MassiveProng Guest

    You're kidding right?

    Al is one of the best thermal conductors. That's why we use it for
    heat sink media.

    Don't see many FR4 or G10 heat sink fins out there.

    No. PCB substrates are specifically designed to be rigid,
    non-conducting (electrically) mediums. As a rule, most electrical
    insulators are also fairly poor thermal conductors. Of course, silica
    is one exception.

    The fiberglass component moves heat very slowly. The epoxy binders
    make it a bit better. The material is also meant to withstand high
    temperatures, like ovens and frying transistors. The cladding
    adhesive releases before the board substrate burns.
  9. MassiveProng

    MassiveProng Guest

    Yes, which is why both added vias (large with small annular rings),
    as well as staggering the placement heights would make this design
    work quite well.
    Yep. even slow moving fans work if the design is done right. All
    depends on power levels of course. It gets harder to say these things
    as the heat actually really does start being exhibited by a part for
    any given case size. Air or not. But for low power dissipation
    levels, it is very easy to abate small thermal generations.
  10. MassiveProng

    MassiveProng Guest

    IR is the engine for all heat. When you pass current through a wire
    to make a soldering iron's tip hot, it is IR energy that heats up
    those mediums, and it is IR energy that "conducts" into the air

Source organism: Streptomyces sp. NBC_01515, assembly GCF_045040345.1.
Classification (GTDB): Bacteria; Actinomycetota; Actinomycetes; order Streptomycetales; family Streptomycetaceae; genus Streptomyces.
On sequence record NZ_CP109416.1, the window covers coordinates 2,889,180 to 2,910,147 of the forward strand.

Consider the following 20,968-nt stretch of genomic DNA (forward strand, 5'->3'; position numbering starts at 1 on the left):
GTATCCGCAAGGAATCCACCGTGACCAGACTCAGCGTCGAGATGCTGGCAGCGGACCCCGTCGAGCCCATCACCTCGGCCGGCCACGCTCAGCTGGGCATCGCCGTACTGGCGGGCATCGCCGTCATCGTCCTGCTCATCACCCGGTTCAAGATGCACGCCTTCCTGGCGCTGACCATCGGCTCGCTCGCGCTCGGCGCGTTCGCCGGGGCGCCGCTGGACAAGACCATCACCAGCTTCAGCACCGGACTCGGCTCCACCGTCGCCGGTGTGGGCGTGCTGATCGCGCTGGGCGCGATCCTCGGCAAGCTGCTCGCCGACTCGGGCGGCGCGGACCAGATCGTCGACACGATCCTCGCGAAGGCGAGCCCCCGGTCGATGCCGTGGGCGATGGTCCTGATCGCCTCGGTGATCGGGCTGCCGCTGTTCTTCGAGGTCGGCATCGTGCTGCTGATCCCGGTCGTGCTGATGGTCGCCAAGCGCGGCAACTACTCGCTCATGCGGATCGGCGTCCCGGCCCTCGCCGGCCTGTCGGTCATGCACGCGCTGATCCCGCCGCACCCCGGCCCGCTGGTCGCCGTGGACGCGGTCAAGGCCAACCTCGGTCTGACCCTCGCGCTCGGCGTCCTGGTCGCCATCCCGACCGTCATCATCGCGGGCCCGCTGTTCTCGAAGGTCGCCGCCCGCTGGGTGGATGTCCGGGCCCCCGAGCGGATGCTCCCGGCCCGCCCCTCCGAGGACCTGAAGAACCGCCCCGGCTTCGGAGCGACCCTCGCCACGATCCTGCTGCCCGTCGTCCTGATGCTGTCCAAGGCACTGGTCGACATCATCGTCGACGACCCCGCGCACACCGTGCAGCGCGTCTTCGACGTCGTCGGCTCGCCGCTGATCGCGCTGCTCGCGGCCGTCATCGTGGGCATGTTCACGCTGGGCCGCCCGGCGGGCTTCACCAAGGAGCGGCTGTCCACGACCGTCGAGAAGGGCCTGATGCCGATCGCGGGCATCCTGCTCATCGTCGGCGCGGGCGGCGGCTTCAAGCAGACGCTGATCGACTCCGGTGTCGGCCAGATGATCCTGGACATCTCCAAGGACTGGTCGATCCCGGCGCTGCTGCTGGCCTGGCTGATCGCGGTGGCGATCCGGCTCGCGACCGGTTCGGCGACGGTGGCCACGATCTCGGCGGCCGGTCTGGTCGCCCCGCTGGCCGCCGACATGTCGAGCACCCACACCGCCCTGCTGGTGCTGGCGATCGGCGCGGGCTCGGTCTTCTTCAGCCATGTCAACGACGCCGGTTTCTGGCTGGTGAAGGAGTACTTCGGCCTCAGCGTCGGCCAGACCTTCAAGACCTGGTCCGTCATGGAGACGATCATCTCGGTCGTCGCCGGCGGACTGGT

streaming up off that hot tip.
    There was no hunch, but it seems we do have a chump in the thread
    now, chump.

    It is MORE than a fraction of a percent, and it is YOU that issued
    the hunch. Accusing me of it makes YOU the chump.
    It is the SAME kind of thing, mr. resistors in series.
    OK, dipshit... Think HUGE HOT FET. The interface between the FET
    and the sink is crucial.

    Having the mask on a PCB meant for abating heat is NOT optimal, and
    represents MORE than a "fraction of a percent" of degradation.

    Hunch that, hunch boy.
  11. MassiveProng

    MassiveProng Guest

    If you make sure to have it grit blasted before the anodize, you'll
    maximize its thermal efficiency. Matte black IR paint (not just any
    shit) will make it radiate AND thereby convect to the surrounding air
    even better still, further maximizing the capability of the sink.

    The finish extrusion typically places on the Aluminum is usually too
    smooth for my tastes, but I used to make fully traceable Black Body
    calibration sources for NIST, so what do I know?
  12. Fred Bartoli

    Fred Bartoli Guest

    MassiveProng a écrit :

    So you should have no pb giving us some emissivity figures and back of
    the envelop convection/radiation ratio at usual temperatures. Right?

    I tend to prefer figures to "taste".
  13. MassiveProng

    MassiveProng Guest

    Our tests were such that a matte finish surface of any media
    radiated IR better than a polished or glazed surface will. It is also
    in just about any CRC physics book around. Surface emissivity
    listings tend to refer to surface quality and many times give two